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Shibboleths and Sympathy Stocks

09/22/00 02:07:43 PM
by David Penn

Comparing the performance of Cisco Systems and Juniper Networks for much of 2000 suggests that number two is not always second place.

Security:   JNPR
Position:   N/A

I come to praise Cisco Systems, not to bury them. It's Juniper Networks' job to do the burying.

One of the often-proclaimed no-no's in stock selection has to do with selecting what are called "sympathy stocks". Sympathy stocks are generally stocks in the same industry group and sector as leading stocks, but are usually less profitable, less traded, and less well-known. As such, sympathy stocks often become popular when the leader of their respective group or sector is perceived to be overbought or overpriced. The thinking in purchasing sympathy stocks is really very similar to that of buying generic goods instead of name brands. Why pay more, the thinking goes, for a brand name product that does the same thing as the generic version?

Often in the retail world, that kind of thinking can pay off. However, the annals of the stock market are filled with investors who, once upon a time, chose Corel because Microsoft was overbought, or bought iVillage as an Internet play because Yahoo! seemed a bit pricey. Unfortunately, Corel and iVillage are near all-time lows, whereas Microsoft and Yahoo! have shined. This phenomenon has led to the conventional wisdom that it is far better to spend the money for the quality merchandise (i.e., the group or sector leader) that is likely to last, than to throw good money at also-rans simply because they are inexpensive (at least, relative to the leader).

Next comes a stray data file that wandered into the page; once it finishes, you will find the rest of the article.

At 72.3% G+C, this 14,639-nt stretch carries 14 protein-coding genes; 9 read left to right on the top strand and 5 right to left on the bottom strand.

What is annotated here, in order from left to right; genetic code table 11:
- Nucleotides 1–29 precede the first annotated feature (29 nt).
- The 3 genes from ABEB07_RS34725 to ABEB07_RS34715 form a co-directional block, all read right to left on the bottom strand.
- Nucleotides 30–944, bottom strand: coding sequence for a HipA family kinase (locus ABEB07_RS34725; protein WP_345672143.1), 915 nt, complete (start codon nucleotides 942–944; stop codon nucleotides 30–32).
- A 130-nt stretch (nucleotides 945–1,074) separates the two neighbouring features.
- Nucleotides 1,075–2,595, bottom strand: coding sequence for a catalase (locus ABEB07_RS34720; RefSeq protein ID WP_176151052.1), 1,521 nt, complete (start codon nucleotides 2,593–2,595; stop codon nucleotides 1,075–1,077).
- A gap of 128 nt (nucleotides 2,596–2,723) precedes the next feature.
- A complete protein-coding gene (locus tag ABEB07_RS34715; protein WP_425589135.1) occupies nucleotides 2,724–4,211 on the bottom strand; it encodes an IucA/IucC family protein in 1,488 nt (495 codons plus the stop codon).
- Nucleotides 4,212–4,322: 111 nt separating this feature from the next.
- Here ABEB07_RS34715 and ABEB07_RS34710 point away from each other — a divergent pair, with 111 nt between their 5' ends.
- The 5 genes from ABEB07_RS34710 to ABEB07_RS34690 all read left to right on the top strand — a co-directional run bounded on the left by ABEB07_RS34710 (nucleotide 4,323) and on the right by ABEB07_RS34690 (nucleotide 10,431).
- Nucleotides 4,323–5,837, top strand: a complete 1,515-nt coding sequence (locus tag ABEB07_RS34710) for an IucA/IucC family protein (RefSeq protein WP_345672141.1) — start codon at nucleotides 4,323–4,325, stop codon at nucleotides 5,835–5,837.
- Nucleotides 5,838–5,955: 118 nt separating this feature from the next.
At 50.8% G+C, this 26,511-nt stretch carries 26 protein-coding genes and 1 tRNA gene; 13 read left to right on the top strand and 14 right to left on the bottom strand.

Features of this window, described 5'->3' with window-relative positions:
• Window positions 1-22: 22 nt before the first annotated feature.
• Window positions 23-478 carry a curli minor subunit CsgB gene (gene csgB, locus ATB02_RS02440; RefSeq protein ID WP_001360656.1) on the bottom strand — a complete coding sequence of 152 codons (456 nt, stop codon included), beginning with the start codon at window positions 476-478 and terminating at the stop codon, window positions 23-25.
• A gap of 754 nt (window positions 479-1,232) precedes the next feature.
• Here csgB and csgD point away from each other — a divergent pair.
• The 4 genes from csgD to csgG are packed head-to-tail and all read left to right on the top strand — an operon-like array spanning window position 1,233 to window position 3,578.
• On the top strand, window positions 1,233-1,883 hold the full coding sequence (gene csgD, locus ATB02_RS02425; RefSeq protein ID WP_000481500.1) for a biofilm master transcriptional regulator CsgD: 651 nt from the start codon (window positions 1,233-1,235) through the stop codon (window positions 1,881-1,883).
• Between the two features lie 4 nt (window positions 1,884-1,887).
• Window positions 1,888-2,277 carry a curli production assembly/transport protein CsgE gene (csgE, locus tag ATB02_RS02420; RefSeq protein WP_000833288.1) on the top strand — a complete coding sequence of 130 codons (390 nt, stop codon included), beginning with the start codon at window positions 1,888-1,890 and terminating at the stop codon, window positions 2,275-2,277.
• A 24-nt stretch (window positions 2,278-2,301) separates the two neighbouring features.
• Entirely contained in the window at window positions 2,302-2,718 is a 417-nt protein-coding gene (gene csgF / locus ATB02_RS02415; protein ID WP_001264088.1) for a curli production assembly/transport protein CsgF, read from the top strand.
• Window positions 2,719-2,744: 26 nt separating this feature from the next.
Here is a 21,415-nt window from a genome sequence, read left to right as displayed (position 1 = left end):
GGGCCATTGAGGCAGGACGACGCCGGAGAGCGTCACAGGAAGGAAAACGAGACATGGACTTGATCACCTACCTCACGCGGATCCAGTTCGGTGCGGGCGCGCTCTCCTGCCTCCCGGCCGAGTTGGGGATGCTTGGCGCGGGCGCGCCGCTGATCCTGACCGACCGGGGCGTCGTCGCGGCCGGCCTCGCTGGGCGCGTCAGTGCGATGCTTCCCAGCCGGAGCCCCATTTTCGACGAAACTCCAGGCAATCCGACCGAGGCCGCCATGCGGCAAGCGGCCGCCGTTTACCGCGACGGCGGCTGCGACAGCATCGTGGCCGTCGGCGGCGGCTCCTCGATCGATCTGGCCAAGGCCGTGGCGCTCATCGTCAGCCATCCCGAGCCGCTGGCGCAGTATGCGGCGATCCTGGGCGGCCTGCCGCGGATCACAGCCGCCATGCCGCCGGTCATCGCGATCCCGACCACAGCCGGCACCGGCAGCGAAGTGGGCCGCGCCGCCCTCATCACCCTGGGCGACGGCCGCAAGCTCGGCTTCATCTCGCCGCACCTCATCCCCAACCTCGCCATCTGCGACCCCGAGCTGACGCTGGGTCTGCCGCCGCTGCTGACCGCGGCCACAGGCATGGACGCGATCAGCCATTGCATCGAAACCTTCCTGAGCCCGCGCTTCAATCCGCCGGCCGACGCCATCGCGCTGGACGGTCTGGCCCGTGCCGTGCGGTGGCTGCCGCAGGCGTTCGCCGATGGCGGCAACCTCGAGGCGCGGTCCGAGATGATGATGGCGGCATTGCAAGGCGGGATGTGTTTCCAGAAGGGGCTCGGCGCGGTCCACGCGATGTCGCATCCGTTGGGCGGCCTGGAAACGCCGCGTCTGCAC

Graphic provided by: BigCharts.
Juniper Networks [JNPR] is a far cry from an also-ran in the routing business. But in the same way that some good boxers have the mixed fortune of fighting in the same era as great ones, so is Juniper Networks usually overshadowed by everybody's favorite "wish I'd bought it back when" stock, Cisco Systems. However, close comparison of the recent performance of both companies suggests that if Cisco is starting to become a mature, grown-up corporation not prone to upside price tantrums, there may be plenty of adolescent pep left in Juniper.

Look at the above chart, which compares the performance of Juniper Networks to both Cisco Systems and the Nasdaq. While all three suffered through the spring downturn, Juniper Networks has outperformed Cisco Systems and the Nasdaq quite dramatically in the second half of the year. Even taking into account the bears of September, Juniper is outperforming both Cisco and the Nasdaq by a significant margin.

Other aspects of Juniper make it an attractive stock. It is outperforming both its 50- and 9-day moving averages, and it trades on an average volume that is less than a fifth of Cisco's. This makes Juniper much more responsive to buying (and selling) pressure than Cisco, which has a much larger market capitalization--$417.9 billion compared to $67.8 billion--as well. Those kicking themselves for missing out on Cisco Systems' dramatic advances in the late 1990s might find their aggression put to better use by spending the early 2000s pursuing Juniper.

David Penn

Technical Writer for Technical Analysis of STOCKS & COMMODITIES magazine,, and Advantage.

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